Coach James “300” Foster has some fantastic advice for those of us who practice competition Jiu-Jitsu.
Check it out:
Here are some competition tips that apply whether you’re disappointed in the current state of sport Brazilian Jiu-Jitsu competitions or have just had generally poor experiences as a competitor, I encourage you to take the following actions as complaining online or elsewhere will accomplish nothing as with most things in life:
1. Do not attend or support tournaments in which you don’t like the point system or rule set. Continued support only grows them stronger and gives no incentive for change.
2. Organize and put on a better event that is well run and follows the way you think things should be done. Competition forces other tournaments and promoters to improve their events.
3. Read and understand the rules of the particular event prior to entering because it’s your responsibility. This will not prevent human error on the part of the referee, however it will limit costly mistakes, potential disqualification, or a loss.
4. Train to finish or at least clearly dominate your opponent. If your game consists of playing for points and advantages, putting yourself in subjective positions, or intangible situations, don’t be shocked or outraged when you don’t get the nod.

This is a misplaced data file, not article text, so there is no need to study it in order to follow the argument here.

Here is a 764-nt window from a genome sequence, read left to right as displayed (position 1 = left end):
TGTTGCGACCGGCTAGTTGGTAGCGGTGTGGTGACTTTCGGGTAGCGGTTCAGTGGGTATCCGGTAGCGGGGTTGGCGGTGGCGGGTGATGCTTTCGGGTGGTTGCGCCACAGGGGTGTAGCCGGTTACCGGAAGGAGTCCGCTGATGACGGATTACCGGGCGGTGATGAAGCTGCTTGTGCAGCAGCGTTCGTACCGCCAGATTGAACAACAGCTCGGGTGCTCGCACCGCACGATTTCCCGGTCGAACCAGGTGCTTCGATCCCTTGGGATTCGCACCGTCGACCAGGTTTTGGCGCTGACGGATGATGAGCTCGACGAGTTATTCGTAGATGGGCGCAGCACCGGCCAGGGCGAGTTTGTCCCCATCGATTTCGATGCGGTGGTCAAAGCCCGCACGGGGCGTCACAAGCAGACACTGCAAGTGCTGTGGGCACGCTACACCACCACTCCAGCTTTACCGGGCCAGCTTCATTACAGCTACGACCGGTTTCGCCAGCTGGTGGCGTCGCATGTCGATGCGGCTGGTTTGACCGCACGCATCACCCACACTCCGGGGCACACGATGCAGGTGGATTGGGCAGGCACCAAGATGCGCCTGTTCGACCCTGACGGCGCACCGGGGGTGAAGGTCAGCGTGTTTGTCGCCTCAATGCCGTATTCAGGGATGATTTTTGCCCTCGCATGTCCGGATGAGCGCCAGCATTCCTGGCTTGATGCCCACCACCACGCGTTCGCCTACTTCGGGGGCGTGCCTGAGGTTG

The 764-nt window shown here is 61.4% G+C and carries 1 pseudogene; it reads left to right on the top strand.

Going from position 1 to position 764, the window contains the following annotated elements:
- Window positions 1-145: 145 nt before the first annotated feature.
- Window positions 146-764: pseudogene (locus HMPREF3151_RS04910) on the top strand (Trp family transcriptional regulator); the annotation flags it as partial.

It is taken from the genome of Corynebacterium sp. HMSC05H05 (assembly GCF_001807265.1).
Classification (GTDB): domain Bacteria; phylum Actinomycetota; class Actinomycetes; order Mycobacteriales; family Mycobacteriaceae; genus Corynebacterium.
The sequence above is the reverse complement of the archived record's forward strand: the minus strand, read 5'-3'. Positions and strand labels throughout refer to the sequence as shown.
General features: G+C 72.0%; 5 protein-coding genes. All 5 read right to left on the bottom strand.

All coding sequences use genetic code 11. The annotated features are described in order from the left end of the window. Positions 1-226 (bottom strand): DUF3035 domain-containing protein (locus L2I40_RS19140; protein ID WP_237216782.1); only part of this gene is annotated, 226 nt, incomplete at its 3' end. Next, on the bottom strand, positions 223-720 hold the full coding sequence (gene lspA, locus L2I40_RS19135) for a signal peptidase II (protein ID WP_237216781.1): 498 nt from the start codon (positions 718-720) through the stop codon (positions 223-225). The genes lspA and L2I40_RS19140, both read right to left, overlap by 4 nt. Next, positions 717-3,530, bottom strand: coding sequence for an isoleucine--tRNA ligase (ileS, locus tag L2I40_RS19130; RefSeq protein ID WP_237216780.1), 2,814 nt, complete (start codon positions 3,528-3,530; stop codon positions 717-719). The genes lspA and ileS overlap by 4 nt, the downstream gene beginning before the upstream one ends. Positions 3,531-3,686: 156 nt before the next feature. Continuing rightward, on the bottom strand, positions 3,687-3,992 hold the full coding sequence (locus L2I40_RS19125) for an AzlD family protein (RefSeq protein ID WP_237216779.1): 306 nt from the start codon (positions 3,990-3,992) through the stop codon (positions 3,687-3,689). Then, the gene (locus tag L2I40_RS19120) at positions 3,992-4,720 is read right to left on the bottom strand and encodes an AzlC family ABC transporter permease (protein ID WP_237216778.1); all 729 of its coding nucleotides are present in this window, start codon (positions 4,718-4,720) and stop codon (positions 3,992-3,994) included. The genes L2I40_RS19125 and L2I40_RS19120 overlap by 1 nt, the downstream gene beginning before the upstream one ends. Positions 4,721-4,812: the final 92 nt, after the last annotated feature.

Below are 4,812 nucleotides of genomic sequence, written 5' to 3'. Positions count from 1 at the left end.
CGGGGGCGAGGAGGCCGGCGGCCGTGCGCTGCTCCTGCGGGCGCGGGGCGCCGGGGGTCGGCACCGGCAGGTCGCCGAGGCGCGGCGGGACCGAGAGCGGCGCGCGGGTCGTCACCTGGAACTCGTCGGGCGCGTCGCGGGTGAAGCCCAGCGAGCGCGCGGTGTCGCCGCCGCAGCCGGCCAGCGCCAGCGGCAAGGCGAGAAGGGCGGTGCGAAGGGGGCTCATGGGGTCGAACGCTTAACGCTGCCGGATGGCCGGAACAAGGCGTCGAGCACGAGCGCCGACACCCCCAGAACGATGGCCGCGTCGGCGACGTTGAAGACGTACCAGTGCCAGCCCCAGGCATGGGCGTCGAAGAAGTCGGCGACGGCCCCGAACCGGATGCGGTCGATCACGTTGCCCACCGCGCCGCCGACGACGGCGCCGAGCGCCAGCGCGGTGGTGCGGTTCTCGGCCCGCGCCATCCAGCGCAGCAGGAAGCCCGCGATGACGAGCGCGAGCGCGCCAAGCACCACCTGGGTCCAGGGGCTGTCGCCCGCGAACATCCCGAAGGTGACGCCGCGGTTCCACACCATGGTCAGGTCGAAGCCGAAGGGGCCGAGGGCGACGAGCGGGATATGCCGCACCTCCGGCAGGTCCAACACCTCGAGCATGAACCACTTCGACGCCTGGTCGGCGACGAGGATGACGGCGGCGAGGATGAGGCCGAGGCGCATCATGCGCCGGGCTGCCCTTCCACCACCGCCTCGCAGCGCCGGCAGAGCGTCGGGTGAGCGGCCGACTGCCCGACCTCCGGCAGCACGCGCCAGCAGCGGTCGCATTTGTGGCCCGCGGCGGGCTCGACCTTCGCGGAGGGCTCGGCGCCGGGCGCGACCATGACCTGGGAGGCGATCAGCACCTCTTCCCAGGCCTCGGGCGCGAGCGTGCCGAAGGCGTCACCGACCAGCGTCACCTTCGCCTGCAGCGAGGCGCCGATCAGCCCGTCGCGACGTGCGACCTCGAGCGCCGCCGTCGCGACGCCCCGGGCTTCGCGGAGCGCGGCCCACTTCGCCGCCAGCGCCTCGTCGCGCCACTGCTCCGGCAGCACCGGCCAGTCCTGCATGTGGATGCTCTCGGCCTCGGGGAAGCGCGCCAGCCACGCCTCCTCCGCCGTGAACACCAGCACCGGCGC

5. Do not pull guard in fear of your opponent’s guard. In other words, if you do so because you’re afraid you’ll be swept or submitted while attempting to pass, your Jiu-Jitsu isn’t complete.
6. Don’t be lazy, train takedowns as you would any other aspect of your Jiu-Jitsu. If nothing else, train to have a complete knowledge of defending them. Pulling guard shouldn’t be your only option for getting a match to the ground.
7. If you lose, do not make excuses. If a small weight difference neutralizes your Jiu-Jitsu, that’s an issue with poor technique, leverage, or timing. Also, it’s rare to enter a competition 100% healthy and injury free. If you make the choice to compete in such a state that’s on you, and you accept the potential issues that may come with competing in that condition.
8. Train your mind equal to or more so than other aspects of your game. It can be your greatest asset or worst enemy, regardless of how superb your technique is or how greatly you’re prepared physically.
9. If you fatigue too quickly in your first match its due to an adrenaline dump which occurs because of an improper warmup. That “dump” should happen during your warmup if done properly, which will set you up to perform at your best.